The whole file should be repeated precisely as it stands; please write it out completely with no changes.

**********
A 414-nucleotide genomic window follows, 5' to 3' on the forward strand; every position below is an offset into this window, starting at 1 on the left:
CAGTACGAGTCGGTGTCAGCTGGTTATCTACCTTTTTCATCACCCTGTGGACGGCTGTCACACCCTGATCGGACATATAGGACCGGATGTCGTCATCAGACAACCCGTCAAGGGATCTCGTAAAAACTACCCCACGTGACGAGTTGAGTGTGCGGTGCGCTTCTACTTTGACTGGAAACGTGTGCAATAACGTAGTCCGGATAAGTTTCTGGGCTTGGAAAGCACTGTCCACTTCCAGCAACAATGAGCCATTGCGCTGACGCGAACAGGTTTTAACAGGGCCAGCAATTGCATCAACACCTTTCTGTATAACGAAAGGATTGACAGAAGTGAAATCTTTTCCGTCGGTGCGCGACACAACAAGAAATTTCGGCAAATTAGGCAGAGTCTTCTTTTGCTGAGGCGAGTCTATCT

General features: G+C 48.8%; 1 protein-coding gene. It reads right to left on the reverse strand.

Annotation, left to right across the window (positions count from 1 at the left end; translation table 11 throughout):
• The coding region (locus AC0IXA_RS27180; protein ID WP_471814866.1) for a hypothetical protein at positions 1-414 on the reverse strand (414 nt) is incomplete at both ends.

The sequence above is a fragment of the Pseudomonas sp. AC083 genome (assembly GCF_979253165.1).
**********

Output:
A 414-nucleotide genomic window follows, 5' to 3' on the forward strand; every position below is an offset into this window, starting at 1 on the left:
CAGTACGAGTCGGTGTCAGCTGGTTATCTACCTTTTTCATCACCCTGTGGACGGCTGTCACACCCTGATCGGACATATAGGACCGGATGTCGTCATCAGACAACCCGTCAAGGGATCTCGTAAAAACTACCCCACGTGACGAGTTGAGTGTGCGGTGCGCTTCTACTTTGACTGGAAACGTGTGCAATAACGTAGTCCGGATAAGTTTCTGGGCTTGGAAAGCACTGTCCACTTCCAGCAACAATGAGCCATTGCGCTGACGCGAACAGGTTTTAACAGGGCCAGCAATTGCATCAACACCTTTCTGTATAACGAAAGGATTGACAGAAGTGAAATCTTTTCCGTCGGTGCGCGACACAACAAGAAATTTCGGCAAATTAGGCAGAGTCTTCTTTTGCTGAGGCGAGTCTATCT

General features: G+C 48.8%; 1 protein-coding gene. It reads right to left on the reverse strand.

Annotation, left to right across the window (positions count from 1 at the left end; translation table 11 throughout):
• The coding region (locus AC0IXA_RS27180; protein ID WP_471814866.1) for a hypothetical protein at positions 1-414 on the reverse strand (414 nt) is incomplete at both ends.

The sequence above is a fragment of the Pseudomonas sp. AC083 genome (assembly GCF_979253165.1).